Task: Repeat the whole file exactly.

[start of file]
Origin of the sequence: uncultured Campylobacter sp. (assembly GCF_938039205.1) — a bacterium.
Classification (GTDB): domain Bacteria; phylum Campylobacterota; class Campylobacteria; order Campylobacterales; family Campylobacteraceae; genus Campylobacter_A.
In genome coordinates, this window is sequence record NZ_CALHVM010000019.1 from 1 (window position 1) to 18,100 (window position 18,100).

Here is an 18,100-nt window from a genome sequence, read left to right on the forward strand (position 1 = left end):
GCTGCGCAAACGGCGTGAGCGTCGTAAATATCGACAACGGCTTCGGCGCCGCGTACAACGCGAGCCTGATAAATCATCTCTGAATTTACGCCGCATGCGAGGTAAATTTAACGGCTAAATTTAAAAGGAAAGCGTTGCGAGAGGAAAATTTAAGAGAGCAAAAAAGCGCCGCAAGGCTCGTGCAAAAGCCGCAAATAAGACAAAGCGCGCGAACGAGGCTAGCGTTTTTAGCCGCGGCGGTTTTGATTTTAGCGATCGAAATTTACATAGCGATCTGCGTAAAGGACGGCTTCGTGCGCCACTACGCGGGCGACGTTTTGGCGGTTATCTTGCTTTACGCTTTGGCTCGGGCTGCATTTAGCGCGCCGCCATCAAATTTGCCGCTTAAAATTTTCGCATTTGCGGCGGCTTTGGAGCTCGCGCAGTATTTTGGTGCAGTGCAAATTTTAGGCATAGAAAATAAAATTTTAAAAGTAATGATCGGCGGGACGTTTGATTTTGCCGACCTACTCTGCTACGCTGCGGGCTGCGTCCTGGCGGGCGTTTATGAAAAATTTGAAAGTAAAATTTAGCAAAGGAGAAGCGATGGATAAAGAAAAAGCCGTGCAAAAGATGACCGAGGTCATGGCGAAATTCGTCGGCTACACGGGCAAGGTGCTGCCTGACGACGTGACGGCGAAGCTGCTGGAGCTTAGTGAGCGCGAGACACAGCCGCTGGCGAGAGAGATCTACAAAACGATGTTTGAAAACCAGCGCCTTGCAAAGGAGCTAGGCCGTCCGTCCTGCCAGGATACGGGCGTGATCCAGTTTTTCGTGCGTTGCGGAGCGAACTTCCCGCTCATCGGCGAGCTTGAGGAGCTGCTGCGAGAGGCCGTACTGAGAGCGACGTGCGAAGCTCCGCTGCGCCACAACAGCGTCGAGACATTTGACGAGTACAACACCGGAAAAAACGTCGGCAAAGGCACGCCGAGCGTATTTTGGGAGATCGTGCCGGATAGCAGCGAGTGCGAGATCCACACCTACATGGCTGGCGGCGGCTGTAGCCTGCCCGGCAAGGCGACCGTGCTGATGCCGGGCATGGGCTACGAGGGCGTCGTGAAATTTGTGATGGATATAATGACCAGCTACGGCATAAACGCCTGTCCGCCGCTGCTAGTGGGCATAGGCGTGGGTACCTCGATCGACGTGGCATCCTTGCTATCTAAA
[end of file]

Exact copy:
Origin of the sequence: uncultured Campylobacter sp. (assembly GCF_938039205.1) — a bacterium.
Classification (GTDB): domain Bacteria; phylum Campylobacterota; class Campylobacteria; order Campylobacterales; family Campylobacteraceae; genus Campylobacter_A.
In genome coordinates, this window is sequence record NZ_CALHVM010000019.1 from 1 (window position 1) to 18,100 (window position 18,100).

Here is an 18,100-nt window from a genome sequence, read left to right on the forward strand (position 1 = left end):
GCTGCGCAAACGGCGTGAGCGTCGTAAATATCGACAACGGCTTCGGCGCCGCGTACAACGCGAGCCTGATAAATCATCTCTGAATTTACGCCGCATGCGAGGTAAATTTAACGGCTAAATTTAAAAGGAAAGCGTTGCGAGAGGAAAATTTAAGAGAGCAAAAAAGCGCCGCAAGGCTCGTGCAAAAGCCGCAAATAAGACAAAGCGCGCGAACGAGGCTAGCGTTTTTAGCCGCGGCGGTTTTGATTTTAGCGATCGAAATTTACATAGCGATCTGCGTAAAGGACGGCTTCGTGCGCCACTACGCGGGCGACGTTTTGGCGGTTATCTTGCTTTACGCTTTGGCTCGGGCTGCATTTAGCGCGCCGCCATCAAATTTGCCGCTTAAAATTTTCGCATTTGCGGCGGCTTTGGAGCTCGCGCAGTATTTTGGTGCAGTGCAAATTTTAGGCATAGAAAATAAAATTTTAAAAGTAATGATCGGCGGGACGTTTGATTTTGCCGACCTACTCTGCTACGCTGCGGGCTGCGTCCTGGCGGGCGTTTATGAAAAATTTGAAAGTAAAATTTAGCAAAGGAGAAGCGATGGATAAAGAAAAAGCCGTGCAAAAGATGACCGAGGTCATGGCGAAATTCGTCGGCTACACGGGCAAGGTGCTGCCTGACGACGTGACGGCGAAGCTGCTGGAGCTTAGTGAGCGCGAGACACAGCCGCTGGCGAGAGAGATCTACAAAACGATGTTTGAAAACCAGCGCCTTGCAAAGGAGCTAGGCCGTCCGTCCTGCCAGGATACGGGCGTGATCCAGTTTTTCGTGCGTTGCGGAGCGAACTTCCCGCTCATCGGCGAGCTTGAGGAGCTGCTGCGAGAGGCCGTACTGAGAGCGACGTGCGAAGCTCCGCTGCGCCACAACAGCGTCGAGACATTTGACGAGTACAACACCGGAAAAAACGTCGGCAAAGGCACGCCGAGCGTATTTTGGGAGATCGTGCCGGATAGCAGCGAGTGCGAGATCCACACCTACATGGCTGGCGGCGGCTGTAGCCTGCCCGGCAAGGCGACCGTGCTGATGCCGGGCATGGGCTACGAGGGCGTCGTGAAATTTGTGATGGATATAATGACCAGCTACGGCATAAACGCCTGTCCGCCGCTGCTAGTGGGCATAGGCGTGGGTACCTCGATCGACGTGGCATCCTTGCTATCTAAA